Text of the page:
The role of gamification in workplace creativity

The role of gamification in workplace creativity

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<img src="https://counter.theconversation.com/content/122852/count.gif?distributor=republish-lightbox-advanced" alt="The Conversation" width="1" height="1" style="border: none !important; box-shadow: none !important; margin: 0 !important; max-height: 1px !important; max-width: 1px !important; min-height: 1px !important; min-width: 1px !important; opacity: 0 !important; outline: none !important; padding: 0 !important; text-shadow: none !important" />Coming up with a good creative idea is hard. We do not fully understand how this process works, but there are certain techniques that have proved successful in fostering creativity, such as mind-mapping, brainstorming or creating conditions for free experimentation. Many big companies (such as design agencies) embrace these practices in the way they work. More →

Back to workplace basics, the joy and pain of work, squeezing people in and some other stuff

Back to workplace basics, the joy and pain of work, squeezing people in and some other stuff

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A coworking workplace in Chengdu by WeWorkLet’s get the inevitable WeWork story out of the way first. A supposed news item in Crain’s New York Business has claimed that WeWork is ‘squeezing’ people into half the space recommended in the BCO’s Specification Guide; “roughly the size of two standard doors laying side by side”. You can see the editorial cogs at work here, combining a story about WeWork with one about how people are crammed into the workplace like cattle these days.

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How a group of visionaries predicted the modern world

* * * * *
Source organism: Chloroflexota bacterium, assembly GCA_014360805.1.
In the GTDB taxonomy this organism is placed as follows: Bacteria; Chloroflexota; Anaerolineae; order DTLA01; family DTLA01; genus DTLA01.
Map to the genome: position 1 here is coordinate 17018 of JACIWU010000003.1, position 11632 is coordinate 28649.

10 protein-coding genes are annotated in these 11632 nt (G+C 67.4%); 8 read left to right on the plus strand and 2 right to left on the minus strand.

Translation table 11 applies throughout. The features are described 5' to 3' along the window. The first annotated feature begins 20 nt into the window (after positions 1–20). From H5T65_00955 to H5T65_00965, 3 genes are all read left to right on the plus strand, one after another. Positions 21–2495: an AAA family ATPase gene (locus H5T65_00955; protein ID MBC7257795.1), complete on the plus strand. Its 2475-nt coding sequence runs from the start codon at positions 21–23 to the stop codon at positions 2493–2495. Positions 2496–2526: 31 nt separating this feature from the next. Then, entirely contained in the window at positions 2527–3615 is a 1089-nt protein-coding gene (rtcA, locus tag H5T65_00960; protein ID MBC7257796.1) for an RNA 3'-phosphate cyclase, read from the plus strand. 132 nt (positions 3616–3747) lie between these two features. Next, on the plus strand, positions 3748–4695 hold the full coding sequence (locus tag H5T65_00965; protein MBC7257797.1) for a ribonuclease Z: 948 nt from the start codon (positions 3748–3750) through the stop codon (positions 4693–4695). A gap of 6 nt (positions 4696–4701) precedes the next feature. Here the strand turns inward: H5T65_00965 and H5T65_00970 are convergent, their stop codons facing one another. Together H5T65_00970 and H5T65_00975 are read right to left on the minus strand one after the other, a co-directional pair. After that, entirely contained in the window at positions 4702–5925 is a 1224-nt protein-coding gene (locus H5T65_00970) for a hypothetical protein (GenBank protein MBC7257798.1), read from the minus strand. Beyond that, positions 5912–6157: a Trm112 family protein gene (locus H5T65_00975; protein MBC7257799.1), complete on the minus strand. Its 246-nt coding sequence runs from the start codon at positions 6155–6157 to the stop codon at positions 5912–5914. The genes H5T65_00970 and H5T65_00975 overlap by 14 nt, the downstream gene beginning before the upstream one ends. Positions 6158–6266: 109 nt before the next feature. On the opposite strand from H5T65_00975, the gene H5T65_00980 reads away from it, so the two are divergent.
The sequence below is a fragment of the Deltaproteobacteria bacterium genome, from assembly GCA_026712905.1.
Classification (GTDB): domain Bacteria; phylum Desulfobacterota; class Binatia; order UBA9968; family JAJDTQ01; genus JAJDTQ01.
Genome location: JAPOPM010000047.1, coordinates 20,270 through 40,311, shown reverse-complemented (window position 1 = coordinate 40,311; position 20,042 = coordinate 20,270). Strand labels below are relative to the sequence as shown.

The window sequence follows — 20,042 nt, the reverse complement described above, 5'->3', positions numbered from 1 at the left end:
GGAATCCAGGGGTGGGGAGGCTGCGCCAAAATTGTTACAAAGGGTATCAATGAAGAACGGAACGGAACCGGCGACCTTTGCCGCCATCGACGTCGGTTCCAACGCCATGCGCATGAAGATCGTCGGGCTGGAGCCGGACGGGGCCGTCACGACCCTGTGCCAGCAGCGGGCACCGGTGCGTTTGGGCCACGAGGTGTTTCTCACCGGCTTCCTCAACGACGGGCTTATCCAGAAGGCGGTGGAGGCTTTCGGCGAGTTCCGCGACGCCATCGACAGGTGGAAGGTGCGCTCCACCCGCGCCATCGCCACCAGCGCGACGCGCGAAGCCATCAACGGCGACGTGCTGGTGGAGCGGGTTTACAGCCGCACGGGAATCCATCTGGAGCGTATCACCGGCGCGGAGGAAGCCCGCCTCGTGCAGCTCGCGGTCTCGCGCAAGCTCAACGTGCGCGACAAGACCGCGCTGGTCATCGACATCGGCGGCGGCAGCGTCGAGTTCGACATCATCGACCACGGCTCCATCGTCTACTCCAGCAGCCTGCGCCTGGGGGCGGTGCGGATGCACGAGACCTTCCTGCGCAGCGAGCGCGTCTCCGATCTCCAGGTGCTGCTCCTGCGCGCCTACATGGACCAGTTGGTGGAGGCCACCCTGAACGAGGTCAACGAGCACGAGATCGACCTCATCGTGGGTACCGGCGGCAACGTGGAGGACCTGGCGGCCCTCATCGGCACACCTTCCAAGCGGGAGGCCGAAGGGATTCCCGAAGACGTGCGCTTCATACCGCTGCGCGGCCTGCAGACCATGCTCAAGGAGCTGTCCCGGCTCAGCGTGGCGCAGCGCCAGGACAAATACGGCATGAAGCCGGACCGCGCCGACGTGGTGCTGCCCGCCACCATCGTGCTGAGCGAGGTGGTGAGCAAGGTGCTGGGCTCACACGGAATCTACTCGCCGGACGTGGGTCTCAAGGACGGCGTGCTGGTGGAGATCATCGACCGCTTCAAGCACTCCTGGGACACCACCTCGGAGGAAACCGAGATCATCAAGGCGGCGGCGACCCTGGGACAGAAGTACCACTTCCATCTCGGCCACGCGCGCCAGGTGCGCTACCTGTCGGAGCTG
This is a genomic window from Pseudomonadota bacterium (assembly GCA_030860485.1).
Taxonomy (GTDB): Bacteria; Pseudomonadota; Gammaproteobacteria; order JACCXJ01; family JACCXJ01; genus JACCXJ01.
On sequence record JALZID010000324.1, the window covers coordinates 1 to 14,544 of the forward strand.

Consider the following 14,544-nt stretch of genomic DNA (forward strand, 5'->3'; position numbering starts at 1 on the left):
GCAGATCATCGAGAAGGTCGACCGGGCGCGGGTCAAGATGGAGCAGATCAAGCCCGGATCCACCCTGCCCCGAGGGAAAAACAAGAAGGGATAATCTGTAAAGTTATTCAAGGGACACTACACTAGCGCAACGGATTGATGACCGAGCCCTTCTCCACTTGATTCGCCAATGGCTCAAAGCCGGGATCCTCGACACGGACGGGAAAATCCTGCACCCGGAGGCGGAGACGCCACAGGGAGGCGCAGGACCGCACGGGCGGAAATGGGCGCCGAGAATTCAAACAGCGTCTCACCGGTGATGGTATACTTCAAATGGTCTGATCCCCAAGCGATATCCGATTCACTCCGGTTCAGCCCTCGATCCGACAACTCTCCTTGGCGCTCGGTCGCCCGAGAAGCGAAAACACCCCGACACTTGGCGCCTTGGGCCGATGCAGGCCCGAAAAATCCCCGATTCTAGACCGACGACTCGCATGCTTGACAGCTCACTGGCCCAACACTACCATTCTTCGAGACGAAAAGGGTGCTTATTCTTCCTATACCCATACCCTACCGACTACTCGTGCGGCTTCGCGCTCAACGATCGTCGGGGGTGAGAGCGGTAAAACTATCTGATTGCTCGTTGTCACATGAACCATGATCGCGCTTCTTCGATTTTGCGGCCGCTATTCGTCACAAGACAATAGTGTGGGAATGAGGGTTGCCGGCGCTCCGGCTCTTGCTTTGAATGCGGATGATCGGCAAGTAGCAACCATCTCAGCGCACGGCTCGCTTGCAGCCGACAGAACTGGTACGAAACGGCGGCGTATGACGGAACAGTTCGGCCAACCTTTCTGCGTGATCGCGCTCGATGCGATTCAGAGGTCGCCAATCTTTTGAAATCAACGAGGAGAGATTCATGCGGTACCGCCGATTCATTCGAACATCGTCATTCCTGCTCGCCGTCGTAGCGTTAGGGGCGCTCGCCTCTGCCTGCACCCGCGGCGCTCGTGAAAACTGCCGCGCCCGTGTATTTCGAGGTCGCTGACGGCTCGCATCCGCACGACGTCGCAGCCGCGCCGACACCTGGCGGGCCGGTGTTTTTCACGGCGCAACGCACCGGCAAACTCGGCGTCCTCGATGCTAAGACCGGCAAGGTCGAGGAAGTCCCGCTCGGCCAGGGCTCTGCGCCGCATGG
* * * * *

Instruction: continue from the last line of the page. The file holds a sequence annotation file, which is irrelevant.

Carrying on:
How a group of visionaries predicted the modern world

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<img src="https://counter.theconversation.com/content/118134/count.gif?distributor=republish-lightbox-advanced" alt="The Conversation" width="1" height="1" style="border: none !important; box-shadow: none !important; margin: 0 !important; max-height: 1px !important; max-width: 1px !important; min-height: 1px !important; min-width: 1px !important; opacity: 0 !important; outline: none !important; padding: 0 !important; text-shadow: none !important" />From shamanic ritual to horoscopes, humans have always tried to predict the future. Today, trusting predictions and prophecies has become part of daily life. From the weather forecast to the time the sat-nav says we will reach our destination, our lives are built around futuristic fictions. More →

A grey tsunami, three goldfish, the red pill of coworking and some other colourful stuff

A grey tsunami, three goldfish, the red pill of coworking and some other colourful stuff

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A right leaning think tank’s suggestion that the UK should set a new retirement age of 75 and introduce a range of measures to extend people’s working lives to boost the economy and improve people’s wellbeing sparked an inevitable paroxysm of rage. Immediately followed by an equally inevitable and furious level of what passes for debate these days. A stramash the Scottish would call it. More →

Voices from the age of uncertain work

Voices from the age of uncertain work

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A woman crosses on a tightrope, illustrating the problem of uncertain workOn the surface, the wellbeing of the American worker seems rosy. Unemployment in the U.S. hovers near a 50-year low, and employers describe growing shortages of workers in a wide array of fields. But looking beyond the numbers tells a different story. My new book, “The Importance of Work in an Age of Uncertainty,” reveals that some Americans are experiencing an erosion in the world of increasingly uncertain work that is hurting their wellbeing, relationships and hopes for the future. More →

Insight weekly: Toxic colleagues + Sleeping on the job + New ways of measuring success

Insight weekly: Toxic colleagues + Sleeping on the job + New ways of measuring success